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Do you have to give police your name, address and identification?

When you're stopped by police in Alberta, they're likely to ask you if you have any identification, what your name is, and where you live. Of course, you can provide them with this information if you'd like. However, if you're not driving a vehicle, you generally don't have to give it to them. You can politely refuse.

One crucial thing to note, though, is that you shouldn't lie. If you do, it may lead to charges for obstructing the police or obstructing justice. Just use your right to remain silent and respectfully refuse if you don't want to tell them who you are. Don't make something up on the spot.

The information above also only applies if you're not behind the wheel. If you're driving and you get pulled over, you then do have a legal obligation to provide the police with your driver's license as a form of ID. Driving a car is not a right that everyone gets automatically, and you have to prove that you're driving legally.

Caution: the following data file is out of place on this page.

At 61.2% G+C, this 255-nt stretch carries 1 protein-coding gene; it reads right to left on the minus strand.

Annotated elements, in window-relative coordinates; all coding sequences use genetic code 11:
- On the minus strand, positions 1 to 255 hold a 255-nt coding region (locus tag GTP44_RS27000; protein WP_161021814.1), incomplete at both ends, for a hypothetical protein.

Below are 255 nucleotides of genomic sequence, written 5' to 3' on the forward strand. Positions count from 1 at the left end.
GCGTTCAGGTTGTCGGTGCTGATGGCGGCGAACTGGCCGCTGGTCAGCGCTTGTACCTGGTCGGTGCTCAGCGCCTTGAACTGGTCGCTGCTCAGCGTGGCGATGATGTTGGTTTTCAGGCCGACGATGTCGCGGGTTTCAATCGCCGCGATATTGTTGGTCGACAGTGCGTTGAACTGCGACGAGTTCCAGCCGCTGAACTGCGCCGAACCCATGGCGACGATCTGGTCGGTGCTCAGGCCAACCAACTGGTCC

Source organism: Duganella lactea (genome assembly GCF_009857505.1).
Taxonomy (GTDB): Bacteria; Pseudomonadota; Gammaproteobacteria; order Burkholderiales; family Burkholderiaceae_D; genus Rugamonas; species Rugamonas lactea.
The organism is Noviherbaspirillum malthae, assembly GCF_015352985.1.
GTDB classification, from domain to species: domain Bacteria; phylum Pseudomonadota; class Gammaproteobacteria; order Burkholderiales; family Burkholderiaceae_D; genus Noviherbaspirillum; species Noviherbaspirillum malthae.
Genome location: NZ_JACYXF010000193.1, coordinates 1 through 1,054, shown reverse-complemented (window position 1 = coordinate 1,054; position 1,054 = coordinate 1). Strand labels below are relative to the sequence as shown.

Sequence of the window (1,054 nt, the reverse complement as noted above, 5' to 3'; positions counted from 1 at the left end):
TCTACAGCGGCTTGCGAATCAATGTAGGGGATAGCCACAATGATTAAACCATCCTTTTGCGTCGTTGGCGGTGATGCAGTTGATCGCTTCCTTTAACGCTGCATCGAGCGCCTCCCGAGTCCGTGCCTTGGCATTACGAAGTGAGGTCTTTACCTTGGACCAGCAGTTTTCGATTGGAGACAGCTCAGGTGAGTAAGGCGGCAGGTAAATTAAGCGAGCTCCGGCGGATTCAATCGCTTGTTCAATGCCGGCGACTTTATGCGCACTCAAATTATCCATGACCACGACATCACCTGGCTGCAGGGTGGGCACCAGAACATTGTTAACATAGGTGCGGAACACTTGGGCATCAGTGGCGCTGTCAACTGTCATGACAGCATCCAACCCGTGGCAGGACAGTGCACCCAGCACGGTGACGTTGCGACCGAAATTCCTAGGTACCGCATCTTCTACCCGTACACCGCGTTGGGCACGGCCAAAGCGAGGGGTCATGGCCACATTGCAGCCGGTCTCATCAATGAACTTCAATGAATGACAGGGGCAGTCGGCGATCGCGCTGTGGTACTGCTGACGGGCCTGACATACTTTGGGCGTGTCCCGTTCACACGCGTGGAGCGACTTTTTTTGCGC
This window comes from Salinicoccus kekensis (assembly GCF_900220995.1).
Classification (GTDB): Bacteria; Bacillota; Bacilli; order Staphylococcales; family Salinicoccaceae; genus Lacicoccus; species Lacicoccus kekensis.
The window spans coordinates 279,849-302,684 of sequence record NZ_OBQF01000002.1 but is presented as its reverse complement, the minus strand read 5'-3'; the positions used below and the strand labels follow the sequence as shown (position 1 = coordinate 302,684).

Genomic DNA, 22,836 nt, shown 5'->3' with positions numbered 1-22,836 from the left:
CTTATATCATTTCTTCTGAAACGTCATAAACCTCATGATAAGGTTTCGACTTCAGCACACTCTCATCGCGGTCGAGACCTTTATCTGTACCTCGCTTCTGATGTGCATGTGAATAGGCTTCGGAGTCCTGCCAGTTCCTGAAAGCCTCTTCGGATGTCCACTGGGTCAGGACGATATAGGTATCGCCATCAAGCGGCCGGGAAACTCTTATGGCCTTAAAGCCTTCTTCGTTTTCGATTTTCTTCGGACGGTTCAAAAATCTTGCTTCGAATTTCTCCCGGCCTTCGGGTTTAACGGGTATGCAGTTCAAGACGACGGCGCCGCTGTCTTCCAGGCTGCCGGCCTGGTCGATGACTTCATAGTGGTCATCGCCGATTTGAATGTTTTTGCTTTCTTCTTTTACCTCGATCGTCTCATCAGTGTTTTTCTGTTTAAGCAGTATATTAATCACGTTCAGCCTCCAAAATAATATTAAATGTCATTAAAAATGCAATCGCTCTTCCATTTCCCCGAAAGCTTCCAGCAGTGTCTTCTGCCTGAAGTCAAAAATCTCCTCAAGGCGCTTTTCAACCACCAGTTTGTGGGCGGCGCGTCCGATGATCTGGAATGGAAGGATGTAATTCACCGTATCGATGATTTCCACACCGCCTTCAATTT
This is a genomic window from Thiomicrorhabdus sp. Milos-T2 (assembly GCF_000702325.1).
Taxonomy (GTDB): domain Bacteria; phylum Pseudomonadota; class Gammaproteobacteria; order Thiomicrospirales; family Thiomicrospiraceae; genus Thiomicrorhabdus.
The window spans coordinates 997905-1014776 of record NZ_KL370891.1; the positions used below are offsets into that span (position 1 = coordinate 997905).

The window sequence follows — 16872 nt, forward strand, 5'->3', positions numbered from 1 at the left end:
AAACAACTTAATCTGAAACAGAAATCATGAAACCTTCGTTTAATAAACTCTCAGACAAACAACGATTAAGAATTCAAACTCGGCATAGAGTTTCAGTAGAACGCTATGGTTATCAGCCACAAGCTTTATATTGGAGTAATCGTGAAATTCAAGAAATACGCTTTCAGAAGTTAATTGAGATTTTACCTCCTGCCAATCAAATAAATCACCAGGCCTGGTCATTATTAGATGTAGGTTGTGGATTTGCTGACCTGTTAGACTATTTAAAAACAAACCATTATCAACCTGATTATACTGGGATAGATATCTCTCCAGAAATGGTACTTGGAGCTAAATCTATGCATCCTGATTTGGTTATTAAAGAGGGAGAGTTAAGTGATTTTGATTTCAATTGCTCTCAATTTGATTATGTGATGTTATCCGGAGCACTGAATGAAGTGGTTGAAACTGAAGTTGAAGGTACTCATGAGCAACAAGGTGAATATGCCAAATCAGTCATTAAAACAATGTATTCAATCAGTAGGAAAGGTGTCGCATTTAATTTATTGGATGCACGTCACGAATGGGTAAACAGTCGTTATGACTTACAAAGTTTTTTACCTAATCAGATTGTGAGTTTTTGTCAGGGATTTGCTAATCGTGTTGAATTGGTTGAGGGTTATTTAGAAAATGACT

The same can be true if you're riding your bike, but only if you've broken the law. For example, some cyclists decide to just ride through red lights if the way looks clear, rather than stopping. This is illegal. Cyclists are bound by the same laws as drivers. Therefore, the police can pull you over and ask for ID, and they can even arrest you if you won't provide it.

Most people carry their IDs all of the time, but it's very important to know how your rights and obligations are linked to your ID. You want to make sure your rights aren't violated, but you also want to be sure you don't accidentally break the law.

Source: Canadian Civil Liberties Association, "Know Your Rights," accessed Sep. 22, 2016

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